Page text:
Background: Tumor necrosis factor (TNF)-α antagonists have been associated with the induction of de novo or worsening psoriasis.
Objective: We sought to retrospectively examine the clinical characteristics and outcomes of patients with psoriasis associated with anti-TNF-α therapy.
Methods: We performed a retrospective review of patients with new-onset or worsening psoriasis during TNF-α inhibitor therapy between 1998 and 2010.
Results: Of the 56 patients (mean age at psoriasis onset, 48.1 years), 41 (73%) were female. In all, 22 patients (39%) had Crohn's disease and 14 (25%) had rheumatoid arthritis. Thirty patients (54%) were treated with infliximab, 19 (34%) with adalimumab, and 7 (12%) with etanercept. New-onset or worsening psoriasis occurred after a mean treatment duration of 17.1 months. Plaque psoriasis (n = 27), palmoplantar pustulosis (n = 25), scalp psoriasis (n = 12), generalized pustular psoriasis (n = 7), erythrodermic psoriasis (n = 2), and inverse psoriasis (n = 2) were the cutaneous presentations. Among the 39 patients for whom full treatment response data were available, 33 (85%) had a complete or partial response; combined response rates (complete and partial) were slightly higher among those who discontinued anti-TNF-α therapy (16 of 17 patients [94%]) than among those who continued anti-TNF-α therapy (17 of 22 patients [77%]).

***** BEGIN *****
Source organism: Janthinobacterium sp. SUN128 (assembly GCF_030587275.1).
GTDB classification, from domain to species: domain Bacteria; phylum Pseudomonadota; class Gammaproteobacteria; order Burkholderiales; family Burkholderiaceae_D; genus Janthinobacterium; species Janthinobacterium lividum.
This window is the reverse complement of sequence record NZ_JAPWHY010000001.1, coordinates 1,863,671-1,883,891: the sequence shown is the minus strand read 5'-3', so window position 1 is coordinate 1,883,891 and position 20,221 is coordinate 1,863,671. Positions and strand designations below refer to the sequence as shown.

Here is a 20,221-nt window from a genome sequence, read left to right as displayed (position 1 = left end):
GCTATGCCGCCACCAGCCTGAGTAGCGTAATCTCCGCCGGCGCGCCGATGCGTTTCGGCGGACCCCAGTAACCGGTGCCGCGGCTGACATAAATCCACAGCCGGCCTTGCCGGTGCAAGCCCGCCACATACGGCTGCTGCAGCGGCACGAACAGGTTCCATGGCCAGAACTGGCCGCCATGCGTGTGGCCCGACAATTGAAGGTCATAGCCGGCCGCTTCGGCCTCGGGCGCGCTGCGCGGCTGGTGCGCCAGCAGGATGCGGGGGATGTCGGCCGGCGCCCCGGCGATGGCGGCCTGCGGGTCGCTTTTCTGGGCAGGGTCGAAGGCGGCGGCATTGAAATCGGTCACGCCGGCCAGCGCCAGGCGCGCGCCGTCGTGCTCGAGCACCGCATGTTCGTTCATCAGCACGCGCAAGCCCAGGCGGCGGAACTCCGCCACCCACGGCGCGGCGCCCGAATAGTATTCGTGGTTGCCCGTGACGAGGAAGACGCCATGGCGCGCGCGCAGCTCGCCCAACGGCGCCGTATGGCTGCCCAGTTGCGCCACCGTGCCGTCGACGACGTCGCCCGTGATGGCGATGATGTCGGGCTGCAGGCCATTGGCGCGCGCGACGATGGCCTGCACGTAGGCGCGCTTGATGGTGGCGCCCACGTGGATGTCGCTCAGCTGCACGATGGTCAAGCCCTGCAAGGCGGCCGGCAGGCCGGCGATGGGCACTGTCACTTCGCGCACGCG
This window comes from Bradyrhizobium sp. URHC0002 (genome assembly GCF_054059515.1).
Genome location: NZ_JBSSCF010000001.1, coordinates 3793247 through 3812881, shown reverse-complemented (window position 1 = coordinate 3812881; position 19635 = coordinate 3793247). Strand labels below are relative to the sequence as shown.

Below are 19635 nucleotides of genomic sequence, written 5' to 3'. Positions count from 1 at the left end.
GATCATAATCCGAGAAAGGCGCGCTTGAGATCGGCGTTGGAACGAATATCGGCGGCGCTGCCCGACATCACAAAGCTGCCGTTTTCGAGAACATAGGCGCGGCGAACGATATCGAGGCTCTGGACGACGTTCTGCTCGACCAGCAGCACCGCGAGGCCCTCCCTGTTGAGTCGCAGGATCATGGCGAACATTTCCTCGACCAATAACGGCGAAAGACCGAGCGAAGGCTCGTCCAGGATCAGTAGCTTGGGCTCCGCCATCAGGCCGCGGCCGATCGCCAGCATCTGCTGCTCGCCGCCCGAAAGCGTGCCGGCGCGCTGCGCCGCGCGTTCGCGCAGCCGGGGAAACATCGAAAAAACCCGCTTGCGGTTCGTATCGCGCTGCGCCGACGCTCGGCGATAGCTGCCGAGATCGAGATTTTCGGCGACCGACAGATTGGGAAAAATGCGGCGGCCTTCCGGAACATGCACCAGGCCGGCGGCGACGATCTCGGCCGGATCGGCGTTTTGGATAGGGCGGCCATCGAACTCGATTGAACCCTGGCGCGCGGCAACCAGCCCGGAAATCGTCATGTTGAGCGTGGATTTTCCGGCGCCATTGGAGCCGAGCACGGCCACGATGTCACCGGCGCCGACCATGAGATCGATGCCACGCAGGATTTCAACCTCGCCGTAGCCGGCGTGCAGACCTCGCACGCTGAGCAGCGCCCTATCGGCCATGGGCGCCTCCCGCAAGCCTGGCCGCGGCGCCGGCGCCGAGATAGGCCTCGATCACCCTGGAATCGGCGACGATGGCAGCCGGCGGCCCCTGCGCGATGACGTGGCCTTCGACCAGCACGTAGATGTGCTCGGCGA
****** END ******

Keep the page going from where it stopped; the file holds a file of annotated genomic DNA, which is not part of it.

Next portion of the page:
Limitations: Retrospective nature, possible referral bias, and lack of complete follow-up for some patients are limitations.
Conclusion: Although some patients sufficiently controlled their psoriasis while continuing anti-TNF-α therapy, those who discontinued therapy achieved higher rates of complete response. Further studies should explore the efficacy and safety of switching to an alternative anti-TNF-α agent.
Copyright © 2011 American Academy of Dermatology, Inc. Published by Mosby, Inc. All rights reserved.